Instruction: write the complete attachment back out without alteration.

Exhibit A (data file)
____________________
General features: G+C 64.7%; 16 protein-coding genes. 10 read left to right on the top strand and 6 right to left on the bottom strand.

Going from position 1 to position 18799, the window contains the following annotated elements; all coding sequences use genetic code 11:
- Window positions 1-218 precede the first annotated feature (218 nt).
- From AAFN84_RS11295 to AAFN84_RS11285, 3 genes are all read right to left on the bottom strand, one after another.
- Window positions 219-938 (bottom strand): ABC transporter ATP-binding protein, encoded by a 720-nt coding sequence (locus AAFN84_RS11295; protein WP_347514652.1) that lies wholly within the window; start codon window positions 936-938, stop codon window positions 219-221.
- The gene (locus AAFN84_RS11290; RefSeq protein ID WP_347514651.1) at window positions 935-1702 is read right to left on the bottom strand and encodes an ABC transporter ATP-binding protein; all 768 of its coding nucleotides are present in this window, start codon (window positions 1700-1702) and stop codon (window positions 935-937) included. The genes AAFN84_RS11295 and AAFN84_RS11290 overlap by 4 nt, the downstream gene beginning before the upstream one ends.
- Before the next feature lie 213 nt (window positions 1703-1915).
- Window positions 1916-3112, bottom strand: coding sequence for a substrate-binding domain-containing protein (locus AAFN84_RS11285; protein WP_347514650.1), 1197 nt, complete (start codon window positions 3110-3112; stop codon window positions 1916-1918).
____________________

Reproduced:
General features: G+C 64.7%; 16 protein-coding genes. 10 read left to right on the top strand and 6 right to left on the bottom strand.

Going from position 1 to position 18799, the window contains the following annotated elements; all coding sequences use genetic code 11:
- Window positions 1-218 precede the first annotated feature (218 nt).
- From AAFN84_RS11295 to AAFN84_RS11285, 3 genes are all read right to left on the bottom strand, one after another.
- Window positions 219-938 (bottom strand): ABC transporter ATP-binding protein, encoded by a 720-nt coding sequence (locus AAFN84_RS11295; protein WP_347514652.1) that lies wholly within the window; start codon window positions 936-938, stop codon window positions 219-221.
- The gene (locus AAFN84_RS11290; RefSeq protein ID WP_347514651.1) at window positions 935-1702 is read right to left on the bottom strand and encodes an ABC transporter ATP-binding protein; all 768 of its coding nucleotides are present in this window, start codon (window positions 1700-1702) and stop codon (window positions 935-937) included. The genes AAFN84_RS11295 and AAFN84_RS11290 overlap by 4 nt, the downstream gene beginning before the upstream one ends.
- Before the next feature lie 213 nt (window positions 1703-1915).
- Window positions 1916-3112, bottom strand: coding sequence for a substrate-binding domain-containing protein (locus AAFN84_RS11285; protein WP_347514650.1), 1197 nt, complete (start codon window positions 3110-3112; stop codon window positions 1916-1918).